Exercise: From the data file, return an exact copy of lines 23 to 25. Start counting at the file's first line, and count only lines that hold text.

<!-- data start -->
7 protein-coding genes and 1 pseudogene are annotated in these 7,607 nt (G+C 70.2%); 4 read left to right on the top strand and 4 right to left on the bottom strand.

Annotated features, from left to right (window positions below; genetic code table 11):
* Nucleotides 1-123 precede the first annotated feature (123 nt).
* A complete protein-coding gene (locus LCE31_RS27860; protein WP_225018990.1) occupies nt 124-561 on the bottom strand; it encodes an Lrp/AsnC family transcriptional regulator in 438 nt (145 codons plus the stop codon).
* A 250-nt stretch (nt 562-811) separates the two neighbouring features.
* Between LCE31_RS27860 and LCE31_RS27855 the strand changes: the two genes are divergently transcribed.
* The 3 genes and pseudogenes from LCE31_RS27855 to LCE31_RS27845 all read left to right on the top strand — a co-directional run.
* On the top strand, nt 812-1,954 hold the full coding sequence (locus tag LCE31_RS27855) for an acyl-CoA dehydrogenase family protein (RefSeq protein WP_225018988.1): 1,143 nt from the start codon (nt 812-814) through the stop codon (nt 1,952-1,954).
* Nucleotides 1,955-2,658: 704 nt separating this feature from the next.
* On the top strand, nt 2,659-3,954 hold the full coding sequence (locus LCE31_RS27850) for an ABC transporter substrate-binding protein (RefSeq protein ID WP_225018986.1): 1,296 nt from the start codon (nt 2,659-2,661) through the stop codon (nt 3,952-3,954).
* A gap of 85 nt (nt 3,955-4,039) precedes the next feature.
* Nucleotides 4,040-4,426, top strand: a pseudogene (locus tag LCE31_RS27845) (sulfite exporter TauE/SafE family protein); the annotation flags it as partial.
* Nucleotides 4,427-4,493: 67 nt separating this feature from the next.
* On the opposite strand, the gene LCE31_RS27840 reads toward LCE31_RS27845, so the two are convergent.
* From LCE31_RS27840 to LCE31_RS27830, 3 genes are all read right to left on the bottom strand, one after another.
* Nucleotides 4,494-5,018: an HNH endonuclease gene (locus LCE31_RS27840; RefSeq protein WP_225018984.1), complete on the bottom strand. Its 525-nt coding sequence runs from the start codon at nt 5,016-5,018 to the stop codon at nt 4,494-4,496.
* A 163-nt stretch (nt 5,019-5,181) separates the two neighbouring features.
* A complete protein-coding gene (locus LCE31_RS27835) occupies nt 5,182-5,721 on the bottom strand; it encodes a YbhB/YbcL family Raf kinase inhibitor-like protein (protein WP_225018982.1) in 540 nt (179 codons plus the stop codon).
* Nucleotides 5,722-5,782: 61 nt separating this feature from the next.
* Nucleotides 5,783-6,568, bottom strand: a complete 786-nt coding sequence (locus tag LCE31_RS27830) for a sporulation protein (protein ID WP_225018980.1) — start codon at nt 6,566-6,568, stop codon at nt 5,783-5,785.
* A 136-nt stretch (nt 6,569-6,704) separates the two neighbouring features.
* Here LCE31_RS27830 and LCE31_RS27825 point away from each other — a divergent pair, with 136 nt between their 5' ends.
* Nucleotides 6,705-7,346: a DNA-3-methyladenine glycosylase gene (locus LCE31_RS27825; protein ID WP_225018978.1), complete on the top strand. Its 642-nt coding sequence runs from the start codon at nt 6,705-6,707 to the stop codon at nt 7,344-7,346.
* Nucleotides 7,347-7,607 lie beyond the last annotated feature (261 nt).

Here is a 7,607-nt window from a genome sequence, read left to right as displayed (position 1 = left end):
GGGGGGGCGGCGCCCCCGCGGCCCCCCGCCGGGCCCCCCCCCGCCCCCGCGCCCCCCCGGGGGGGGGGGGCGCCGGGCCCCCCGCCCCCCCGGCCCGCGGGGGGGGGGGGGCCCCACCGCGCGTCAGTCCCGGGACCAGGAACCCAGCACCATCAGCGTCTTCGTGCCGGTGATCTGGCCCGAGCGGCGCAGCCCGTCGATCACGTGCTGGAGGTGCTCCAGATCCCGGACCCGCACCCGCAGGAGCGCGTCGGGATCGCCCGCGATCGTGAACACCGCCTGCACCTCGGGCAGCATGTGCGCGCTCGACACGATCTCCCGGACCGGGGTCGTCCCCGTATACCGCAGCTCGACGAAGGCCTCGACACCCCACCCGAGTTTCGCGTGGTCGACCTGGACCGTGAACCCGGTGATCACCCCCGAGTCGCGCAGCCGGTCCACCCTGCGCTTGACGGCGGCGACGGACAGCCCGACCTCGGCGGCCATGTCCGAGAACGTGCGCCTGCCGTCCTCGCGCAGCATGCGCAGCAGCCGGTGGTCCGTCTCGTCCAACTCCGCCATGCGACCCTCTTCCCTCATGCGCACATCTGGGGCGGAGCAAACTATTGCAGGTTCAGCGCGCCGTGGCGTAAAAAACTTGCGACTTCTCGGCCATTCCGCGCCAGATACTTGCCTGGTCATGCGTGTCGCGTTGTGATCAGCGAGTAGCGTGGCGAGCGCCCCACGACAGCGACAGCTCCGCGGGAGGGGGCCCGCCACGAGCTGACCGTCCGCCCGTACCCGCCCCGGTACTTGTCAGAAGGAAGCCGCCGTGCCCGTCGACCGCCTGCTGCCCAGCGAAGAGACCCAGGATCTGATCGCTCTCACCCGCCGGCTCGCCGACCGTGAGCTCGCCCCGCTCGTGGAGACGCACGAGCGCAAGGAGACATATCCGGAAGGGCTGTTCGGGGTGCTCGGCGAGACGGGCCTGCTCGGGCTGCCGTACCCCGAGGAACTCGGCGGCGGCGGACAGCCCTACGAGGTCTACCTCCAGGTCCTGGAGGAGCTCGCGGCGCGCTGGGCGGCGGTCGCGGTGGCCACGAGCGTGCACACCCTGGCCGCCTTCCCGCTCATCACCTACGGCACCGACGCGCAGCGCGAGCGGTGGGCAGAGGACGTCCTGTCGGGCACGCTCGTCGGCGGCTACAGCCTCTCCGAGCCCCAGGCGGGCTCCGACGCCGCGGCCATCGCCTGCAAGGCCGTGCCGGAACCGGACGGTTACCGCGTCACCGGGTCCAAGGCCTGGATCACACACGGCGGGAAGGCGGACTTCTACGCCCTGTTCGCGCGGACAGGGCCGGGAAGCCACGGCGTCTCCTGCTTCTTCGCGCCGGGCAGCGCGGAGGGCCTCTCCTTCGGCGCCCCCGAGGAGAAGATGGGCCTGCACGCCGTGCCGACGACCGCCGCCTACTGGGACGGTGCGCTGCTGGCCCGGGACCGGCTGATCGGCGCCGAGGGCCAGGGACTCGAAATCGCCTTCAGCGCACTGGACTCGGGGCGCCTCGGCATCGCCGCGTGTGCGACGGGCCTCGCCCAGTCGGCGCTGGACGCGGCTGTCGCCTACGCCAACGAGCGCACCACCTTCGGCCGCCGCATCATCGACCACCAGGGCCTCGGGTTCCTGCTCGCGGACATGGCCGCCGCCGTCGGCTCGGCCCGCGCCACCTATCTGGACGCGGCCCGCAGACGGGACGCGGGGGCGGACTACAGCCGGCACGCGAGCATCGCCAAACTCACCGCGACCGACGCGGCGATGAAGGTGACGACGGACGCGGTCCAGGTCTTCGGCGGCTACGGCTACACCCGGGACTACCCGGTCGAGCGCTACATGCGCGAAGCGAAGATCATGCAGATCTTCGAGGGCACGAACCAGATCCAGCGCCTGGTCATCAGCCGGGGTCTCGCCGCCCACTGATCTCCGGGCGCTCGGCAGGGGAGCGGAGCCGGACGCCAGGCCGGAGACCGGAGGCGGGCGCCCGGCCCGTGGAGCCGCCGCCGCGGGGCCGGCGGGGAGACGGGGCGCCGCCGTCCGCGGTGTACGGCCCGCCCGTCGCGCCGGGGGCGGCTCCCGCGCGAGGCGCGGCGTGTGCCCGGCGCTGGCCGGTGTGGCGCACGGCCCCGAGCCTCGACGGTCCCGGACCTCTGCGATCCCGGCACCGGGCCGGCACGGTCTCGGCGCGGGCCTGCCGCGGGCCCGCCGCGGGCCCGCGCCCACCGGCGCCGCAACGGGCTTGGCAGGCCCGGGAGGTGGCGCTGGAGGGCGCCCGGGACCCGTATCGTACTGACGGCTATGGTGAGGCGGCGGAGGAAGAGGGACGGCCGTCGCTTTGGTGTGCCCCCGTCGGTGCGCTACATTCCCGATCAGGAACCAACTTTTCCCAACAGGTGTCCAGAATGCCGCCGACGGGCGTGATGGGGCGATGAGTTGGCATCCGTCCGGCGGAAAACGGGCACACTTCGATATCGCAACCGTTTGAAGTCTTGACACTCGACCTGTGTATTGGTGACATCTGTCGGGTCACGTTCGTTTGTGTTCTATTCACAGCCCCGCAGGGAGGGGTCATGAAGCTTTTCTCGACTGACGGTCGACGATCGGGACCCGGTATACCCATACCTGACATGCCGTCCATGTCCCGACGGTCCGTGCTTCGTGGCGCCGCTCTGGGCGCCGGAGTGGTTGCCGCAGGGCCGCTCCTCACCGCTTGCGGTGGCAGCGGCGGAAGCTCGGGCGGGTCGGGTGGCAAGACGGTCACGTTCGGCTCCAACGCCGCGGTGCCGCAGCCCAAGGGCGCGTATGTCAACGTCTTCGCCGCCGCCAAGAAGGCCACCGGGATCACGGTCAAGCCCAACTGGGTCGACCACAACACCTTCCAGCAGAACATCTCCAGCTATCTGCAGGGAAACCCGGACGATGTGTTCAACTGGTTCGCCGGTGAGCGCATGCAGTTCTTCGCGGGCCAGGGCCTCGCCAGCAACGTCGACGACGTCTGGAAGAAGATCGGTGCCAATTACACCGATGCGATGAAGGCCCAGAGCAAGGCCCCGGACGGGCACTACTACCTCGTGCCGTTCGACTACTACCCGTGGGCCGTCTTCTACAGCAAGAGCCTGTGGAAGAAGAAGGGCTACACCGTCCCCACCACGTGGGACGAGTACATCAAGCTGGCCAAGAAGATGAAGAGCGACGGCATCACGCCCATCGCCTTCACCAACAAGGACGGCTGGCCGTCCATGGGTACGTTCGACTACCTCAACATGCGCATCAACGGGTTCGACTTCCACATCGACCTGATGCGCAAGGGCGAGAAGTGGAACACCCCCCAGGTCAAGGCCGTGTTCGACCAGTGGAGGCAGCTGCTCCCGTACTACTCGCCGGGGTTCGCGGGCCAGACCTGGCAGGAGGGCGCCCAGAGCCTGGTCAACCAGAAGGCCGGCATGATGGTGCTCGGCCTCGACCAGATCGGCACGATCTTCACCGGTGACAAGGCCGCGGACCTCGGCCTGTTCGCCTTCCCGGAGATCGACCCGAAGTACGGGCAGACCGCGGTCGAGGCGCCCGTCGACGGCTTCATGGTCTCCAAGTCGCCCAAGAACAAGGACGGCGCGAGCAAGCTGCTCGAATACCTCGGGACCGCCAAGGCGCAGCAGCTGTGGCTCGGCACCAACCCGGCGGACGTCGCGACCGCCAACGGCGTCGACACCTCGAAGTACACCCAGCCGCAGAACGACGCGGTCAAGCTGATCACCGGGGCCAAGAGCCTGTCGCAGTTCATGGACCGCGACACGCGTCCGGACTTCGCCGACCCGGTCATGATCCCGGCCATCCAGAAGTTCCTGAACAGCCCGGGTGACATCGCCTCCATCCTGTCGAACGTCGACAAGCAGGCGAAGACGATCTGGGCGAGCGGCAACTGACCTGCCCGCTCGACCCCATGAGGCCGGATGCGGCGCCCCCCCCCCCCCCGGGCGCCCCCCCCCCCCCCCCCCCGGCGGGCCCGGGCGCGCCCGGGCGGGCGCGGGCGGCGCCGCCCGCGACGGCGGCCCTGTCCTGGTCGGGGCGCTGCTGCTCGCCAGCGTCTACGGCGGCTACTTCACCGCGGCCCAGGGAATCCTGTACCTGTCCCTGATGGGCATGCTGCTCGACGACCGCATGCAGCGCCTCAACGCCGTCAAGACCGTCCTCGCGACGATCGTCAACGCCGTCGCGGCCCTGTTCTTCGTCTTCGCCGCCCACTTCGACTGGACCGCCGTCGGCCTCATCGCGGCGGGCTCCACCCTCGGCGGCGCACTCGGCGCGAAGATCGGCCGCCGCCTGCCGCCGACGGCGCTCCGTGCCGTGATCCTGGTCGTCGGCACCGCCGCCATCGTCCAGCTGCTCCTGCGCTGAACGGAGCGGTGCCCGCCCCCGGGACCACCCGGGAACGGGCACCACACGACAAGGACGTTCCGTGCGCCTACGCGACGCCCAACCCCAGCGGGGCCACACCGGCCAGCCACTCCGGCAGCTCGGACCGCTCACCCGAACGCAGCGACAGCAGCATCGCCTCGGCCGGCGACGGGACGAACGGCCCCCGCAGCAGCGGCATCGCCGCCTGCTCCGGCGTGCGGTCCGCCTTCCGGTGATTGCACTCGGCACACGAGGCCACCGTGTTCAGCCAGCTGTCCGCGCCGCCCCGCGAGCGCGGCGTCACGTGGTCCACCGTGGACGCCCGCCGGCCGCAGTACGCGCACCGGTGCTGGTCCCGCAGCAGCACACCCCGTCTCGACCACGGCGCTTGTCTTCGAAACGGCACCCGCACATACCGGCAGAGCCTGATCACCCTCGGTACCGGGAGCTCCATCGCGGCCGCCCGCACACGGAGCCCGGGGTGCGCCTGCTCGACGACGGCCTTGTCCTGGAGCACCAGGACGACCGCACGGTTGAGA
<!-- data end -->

* Nucleotides 6,705-7,346: a DNA-3-methyladenine glycosylase gene (locus LCE31_RS27825; protein ID WP_225018978.1), complete on the top strand. Its 642-nt coding sequence runs from the start codon at nt 6,705-6,707 to the stop codon at nt 7,344-7,346.
* Nucleotides 7,347-7,607 lie beyond the last annotated feature (261 nt).

Here is a 7,607-nt window from a genome sequence, read left to right as displayed (position 1 = left end):